Everybody loves a free lunch, myself included, and many in Japan would like free sushi too. Despite the short term boost in Japanese exports and Nikkei stock prices, there are no long-term free lunches (or free sushi) when it comes to global financial markets. Following in the footsteps of the U.S. Federal Reserve, the Bank of Japan (BOJ) has embarked on an ambitious plan of doubling its monetary base in two years and increasing inflation to a 2% annual rate – a feat that has not been achieved in more than two decades. By the BOJ's estimate, it will take a $1.4 trillion injection into economy to achieve this goal by the end of 2014.
The market has been engaged in a balancing act for six weeks now between being made optimistic by 1st quarter earnings that are mostly beating Wall Street's estimates, and concerns about 1st quarter economic reports that are consistently worse than forecasts and indicate the economic recovery is stumbling again.
As a result, while the market gets high marks for its resilience and ability to shrug off the negative economic reports, it has also made almost no further progress over the last six weeks. The Dow closed yesterday (Thursday) just 1.1% higher than six weeks ago on March 14. The broad NYSE Composite closed Thursday just 0.7% higher than on March 14. Even the usually more volatile Nasdaq closed at 3,258 on March 14 and just 0.9% higher on Thursday. Meanwhile, the DJ Transportation Average and Russell 2000 are 3% and 2% below their levels of six weeks ago.
"If these worries become really serious, . . . [s]mall savers will take their money out of banks and resort to household safes and a shotgun.".
-- Martin Hutchinson on the attempted EU raid on private deposits in Cyprus banks
The deposit confiscation scheme has long been in the making. US depositors could be next . . . .
On Tuesday, March 19, the national legislature of Cyprus overwhelmingly rejected a proposed levy on bank deposits as a condition for a European bailout. Reuters called it "a stunning setback for the 17-nation currency bloc," but it was a stunning victory for democracy. As Reuters quoted one 65-year-old pensioner, "The voice of the people was heard."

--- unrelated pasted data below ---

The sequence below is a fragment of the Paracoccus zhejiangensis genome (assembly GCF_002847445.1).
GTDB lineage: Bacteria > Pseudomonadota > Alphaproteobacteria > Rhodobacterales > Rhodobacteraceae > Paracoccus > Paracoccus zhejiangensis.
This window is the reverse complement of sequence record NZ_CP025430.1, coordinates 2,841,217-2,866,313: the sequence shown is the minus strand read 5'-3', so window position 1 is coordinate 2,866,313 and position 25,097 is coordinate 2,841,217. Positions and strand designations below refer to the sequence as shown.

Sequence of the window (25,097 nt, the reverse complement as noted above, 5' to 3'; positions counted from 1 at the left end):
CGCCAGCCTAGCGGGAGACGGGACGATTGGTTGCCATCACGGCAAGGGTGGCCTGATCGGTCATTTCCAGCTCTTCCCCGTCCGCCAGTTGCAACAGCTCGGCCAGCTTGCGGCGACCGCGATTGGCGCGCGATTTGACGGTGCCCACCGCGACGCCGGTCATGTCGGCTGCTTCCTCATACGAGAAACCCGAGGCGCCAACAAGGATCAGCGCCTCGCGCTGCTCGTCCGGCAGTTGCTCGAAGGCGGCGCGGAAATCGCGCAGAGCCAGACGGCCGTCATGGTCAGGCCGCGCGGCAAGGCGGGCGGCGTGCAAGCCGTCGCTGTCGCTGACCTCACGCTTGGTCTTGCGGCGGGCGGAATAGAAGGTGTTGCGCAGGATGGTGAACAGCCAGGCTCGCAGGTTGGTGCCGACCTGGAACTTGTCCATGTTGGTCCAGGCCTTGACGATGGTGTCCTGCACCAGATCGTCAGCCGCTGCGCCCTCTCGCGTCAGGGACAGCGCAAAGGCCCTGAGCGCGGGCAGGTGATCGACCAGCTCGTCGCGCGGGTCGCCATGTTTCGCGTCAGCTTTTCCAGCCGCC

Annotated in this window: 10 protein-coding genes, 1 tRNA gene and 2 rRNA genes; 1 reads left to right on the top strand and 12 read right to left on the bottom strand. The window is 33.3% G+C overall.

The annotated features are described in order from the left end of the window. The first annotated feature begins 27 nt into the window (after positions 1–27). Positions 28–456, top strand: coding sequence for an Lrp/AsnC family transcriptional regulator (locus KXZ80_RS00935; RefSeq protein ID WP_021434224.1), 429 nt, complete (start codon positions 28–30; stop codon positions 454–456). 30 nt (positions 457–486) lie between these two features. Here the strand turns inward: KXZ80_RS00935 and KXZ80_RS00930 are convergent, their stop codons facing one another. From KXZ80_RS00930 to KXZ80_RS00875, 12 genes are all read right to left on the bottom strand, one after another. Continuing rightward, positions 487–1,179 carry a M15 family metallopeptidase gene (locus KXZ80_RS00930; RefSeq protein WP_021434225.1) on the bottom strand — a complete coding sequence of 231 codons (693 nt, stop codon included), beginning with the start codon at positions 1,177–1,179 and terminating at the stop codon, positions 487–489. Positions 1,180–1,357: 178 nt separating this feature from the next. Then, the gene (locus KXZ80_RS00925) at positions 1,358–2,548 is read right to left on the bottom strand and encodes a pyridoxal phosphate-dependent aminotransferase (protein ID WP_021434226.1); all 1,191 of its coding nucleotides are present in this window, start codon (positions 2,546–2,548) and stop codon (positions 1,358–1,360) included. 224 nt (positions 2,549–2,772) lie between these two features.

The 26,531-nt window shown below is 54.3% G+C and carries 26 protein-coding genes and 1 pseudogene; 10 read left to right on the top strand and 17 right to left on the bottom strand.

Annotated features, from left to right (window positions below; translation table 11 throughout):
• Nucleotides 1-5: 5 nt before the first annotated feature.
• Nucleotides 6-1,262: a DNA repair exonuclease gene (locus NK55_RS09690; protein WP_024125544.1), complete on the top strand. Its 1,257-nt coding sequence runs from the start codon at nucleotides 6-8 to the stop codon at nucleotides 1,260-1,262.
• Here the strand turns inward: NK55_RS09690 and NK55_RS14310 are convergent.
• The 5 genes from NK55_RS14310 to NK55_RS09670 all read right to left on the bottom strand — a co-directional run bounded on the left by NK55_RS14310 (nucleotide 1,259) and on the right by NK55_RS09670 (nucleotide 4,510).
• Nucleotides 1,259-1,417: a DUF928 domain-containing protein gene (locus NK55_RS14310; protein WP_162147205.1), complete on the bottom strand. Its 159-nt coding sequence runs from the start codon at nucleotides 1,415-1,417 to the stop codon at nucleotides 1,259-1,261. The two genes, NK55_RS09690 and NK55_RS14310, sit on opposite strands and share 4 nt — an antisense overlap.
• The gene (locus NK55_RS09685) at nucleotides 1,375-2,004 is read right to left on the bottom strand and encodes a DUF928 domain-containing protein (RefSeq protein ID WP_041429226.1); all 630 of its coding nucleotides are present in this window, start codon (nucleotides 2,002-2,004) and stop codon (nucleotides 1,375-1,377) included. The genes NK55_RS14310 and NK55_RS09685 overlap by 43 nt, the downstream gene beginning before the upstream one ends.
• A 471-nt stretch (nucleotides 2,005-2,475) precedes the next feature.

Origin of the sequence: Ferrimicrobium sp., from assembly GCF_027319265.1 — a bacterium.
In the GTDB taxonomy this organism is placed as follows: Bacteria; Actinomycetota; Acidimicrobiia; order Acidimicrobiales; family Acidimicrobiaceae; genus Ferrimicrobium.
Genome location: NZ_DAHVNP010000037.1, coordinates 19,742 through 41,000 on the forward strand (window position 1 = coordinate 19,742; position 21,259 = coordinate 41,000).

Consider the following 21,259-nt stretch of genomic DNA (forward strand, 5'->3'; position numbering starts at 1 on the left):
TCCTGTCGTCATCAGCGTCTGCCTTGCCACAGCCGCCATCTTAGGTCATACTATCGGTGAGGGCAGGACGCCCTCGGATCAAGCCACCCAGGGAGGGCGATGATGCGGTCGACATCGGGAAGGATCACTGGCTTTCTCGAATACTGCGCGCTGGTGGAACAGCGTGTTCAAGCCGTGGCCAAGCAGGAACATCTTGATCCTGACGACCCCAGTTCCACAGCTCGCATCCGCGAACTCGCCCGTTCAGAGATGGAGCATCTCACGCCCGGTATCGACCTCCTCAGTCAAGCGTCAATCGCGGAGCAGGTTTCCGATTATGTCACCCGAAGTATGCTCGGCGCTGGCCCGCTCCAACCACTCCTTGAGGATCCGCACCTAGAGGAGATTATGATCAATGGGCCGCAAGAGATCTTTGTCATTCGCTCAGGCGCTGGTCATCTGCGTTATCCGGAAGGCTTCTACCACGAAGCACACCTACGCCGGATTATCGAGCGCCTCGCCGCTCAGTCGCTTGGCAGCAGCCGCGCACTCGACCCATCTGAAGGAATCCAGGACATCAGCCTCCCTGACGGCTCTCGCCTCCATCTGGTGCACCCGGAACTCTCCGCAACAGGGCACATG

With trillions in cash sitting in CEO and private equity wallets, investment bankers have been chasing mergers & acquisitions with a vengeance. Unfortunately for the bankers, investor skittishness has slowed merger activity in the boardroom. Rather than aggressively stalk corporate prey, bidders look more like deer in headlights. However, animal spirits are not completely dead. Some board members have seen the light and realize the value-destroying characteristics of idle cash in a near-zero interest rate environment, so they have decided to go elephant hunting. During a nine day period alone in the first quarter of 2013, a total of $87.7 billion in elephant deals were announced:
Over the last few years, the Washington D.C. fear du jour has migrated from debt ceiling to elections and now from fiscal cliff to sequestration. A better term for the $85 billion triggering of automatic spending cuts (sequestration) may be "se-frustration" due to Congress's annoying inability to agree on a responsible approach to reducing our country's burdensome debt and deficits. The forced cuts getting crammed down our government's throat taste like bitter medicine, especially when the economy is limping its way back to a slow recovery (revised 4th quarter GDP growth of a meager +0.1%). Although the $1.2 trillion in cuts over 10 years may gag growth to an intensified slowdown, the good news is that the cuts will assist with the long-term health of the economy – even though most reasonable people agree there are more appropriate medicinal regimens to be offered.
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